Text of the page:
Background: Impaired signaling in the IFN-γ/IL-12 pathway causes susceptibility to severe disseminated infections with mycobacteria and dimorphic yeasts. Dominant gain-of-function mutations in signal transducer and activator of transcription 1 (STAT1) have been associated with chronic mucocutaneous candidiasis. Objective: We sought to identify the molecular defect in patients with disseminated dimorphic yeast infections. Methods: PBMCs, EBV-transformed B cells, and transfected U3A cell lines were studied for IFN-γ/IL-12 pathway function. STAT1 was sequenced in probands and available relatives. Interferon-induced STAT1 phosphorylation, transcriptional responses, protein-protein interactions, target gene activation, and function were investigated. Results: We identified 5 patients with disseminated Coccidioides immitis or Histoplasma capsulatum with heterozygous missense mutations in the STAT1 coiled-coil or DNA-binding domains. These are dominant gain-of-function mutations causing enhanced STAT1 phosphorylation, delayed dephosphorylation, enhanced DNA binding and transactivation, and enhanced interaction with protein inhibitor of activated STAT1. The mutations caused enhanced IFN-γ-induced gene expression, but we found impaired responses to IFN-γ restimulation. Conclusion: Gain-of-function mutations in STAT1 predispose to invasive, severe, disseminated dimorphic yeast infections, likely through aberrant regulation of IFN-γ-mediated inflammation.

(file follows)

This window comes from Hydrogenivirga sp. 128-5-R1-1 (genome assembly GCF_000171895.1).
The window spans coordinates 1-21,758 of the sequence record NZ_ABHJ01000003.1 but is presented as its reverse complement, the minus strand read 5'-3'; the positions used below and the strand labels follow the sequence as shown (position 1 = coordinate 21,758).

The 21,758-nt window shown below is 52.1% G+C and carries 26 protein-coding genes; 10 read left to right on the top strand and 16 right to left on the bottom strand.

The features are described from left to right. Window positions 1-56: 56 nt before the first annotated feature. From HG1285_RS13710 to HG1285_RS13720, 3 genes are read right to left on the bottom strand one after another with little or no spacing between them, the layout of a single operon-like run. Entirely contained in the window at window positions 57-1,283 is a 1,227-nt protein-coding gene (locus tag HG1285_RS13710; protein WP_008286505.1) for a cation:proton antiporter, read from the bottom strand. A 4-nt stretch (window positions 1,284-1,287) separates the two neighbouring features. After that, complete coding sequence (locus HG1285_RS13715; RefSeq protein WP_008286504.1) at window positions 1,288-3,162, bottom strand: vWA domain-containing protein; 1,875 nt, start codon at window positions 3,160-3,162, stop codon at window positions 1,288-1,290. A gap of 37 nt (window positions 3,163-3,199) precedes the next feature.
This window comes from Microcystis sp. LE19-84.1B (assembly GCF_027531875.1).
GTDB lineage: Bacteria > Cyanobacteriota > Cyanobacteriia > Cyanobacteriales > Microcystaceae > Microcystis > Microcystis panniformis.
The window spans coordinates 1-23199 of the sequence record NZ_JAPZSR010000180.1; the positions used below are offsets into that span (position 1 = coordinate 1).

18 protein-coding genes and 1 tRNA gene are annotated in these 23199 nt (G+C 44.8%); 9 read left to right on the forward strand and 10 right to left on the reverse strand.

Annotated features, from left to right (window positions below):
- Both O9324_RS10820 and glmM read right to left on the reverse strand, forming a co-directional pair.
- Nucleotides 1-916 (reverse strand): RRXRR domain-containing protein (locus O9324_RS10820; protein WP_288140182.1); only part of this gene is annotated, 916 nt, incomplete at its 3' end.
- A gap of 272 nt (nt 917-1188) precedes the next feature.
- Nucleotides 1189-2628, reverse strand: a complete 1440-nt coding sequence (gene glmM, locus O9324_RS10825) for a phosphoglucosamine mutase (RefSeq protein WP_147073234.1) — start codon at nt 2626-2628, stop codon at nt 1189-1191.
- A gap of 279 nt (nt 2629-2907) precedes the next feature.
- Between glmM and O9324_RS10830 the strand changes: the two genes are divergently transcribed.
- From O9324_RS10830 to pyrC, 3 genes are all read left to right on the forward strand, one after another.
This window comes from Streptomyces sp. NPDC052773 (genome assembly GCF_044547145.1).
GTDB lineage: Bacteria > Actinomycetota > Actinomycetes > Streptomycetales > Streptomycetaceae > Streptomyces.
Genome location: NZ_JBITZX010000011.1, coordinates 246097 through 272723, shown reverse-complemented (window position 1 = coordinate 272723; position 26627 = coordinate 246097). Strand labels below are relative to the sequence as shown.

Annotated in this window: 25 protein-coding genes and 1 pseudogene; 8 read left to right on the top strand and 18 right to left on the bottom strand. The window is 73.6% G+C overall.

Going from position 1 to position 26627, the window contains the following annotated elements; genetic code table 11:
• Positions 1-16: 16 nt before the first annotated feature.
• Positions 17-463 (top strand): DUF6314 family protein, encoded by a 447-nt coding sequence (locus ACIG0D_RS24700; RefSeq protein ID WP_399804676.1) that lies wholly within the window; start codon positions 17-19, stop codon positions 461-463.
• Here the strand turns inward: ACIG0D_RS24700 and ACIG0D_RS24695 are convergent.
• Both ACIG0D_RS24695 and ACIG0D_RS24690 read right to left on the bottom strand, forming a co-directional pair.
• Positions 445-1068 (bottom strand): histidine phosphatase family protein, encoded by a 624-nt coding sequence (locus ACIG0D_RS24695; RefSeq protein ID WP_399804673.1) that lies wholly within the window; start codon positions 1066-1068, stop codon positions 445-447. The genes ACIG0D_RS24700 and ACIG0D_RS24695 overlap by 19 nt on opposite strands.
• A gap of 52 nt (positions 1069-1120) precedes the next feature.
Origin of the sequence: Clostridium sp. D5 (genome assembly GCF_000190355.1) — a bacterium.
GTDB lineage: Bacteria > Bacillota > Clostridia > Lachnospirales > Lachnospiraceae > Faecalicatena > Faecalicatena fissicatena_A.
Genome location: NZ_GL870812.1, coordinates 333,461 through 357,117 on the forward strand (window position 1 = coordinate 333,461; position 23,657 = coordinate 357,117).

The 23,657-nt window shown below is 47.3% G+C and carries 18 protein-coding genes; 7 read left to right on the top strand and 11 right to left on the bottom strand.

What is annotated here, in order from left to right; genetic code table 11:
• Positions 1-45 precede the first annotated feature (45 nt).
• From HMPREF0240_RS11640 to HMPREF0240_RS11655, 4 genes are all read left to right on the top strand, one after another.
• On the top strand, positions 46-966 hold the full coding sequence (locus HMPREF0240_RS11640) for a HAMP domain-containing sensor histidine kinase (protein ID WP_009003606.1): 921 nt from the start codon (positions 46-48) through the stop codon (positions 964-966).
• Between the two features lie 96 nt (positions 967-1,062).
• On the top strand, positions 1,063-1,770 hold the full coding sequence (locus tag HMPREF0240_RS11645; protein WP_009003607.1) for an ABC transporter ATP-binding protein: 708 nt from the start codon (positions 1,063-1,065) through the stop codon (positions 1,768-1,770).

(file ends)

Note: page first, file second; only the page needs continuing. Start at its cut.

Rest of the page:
Coccidioides immitis, Histoplasma capsulatum, IFN-γ, progressive multifocal leukoencephalopathy, Signal transducer and activator of transcription 1, thrush,
Journal of Allergy and Clinical Immunology
Department of Internal Medicine

Sampaio, E.P, Hsu, A.P, Pechacek, J, Bax, H.I, Dias, D.L, Paulson, M.L, … Holland, S.M. (2013). Signal transducer and activator of transcription 1 (STAT1) gain-of-function mutations and disseminated coccidioidomycosis and histoplasmosis. Journal of Allergy and Clinical Immunology, 131(6). doi:10.1016/j.jaci.2013.01.052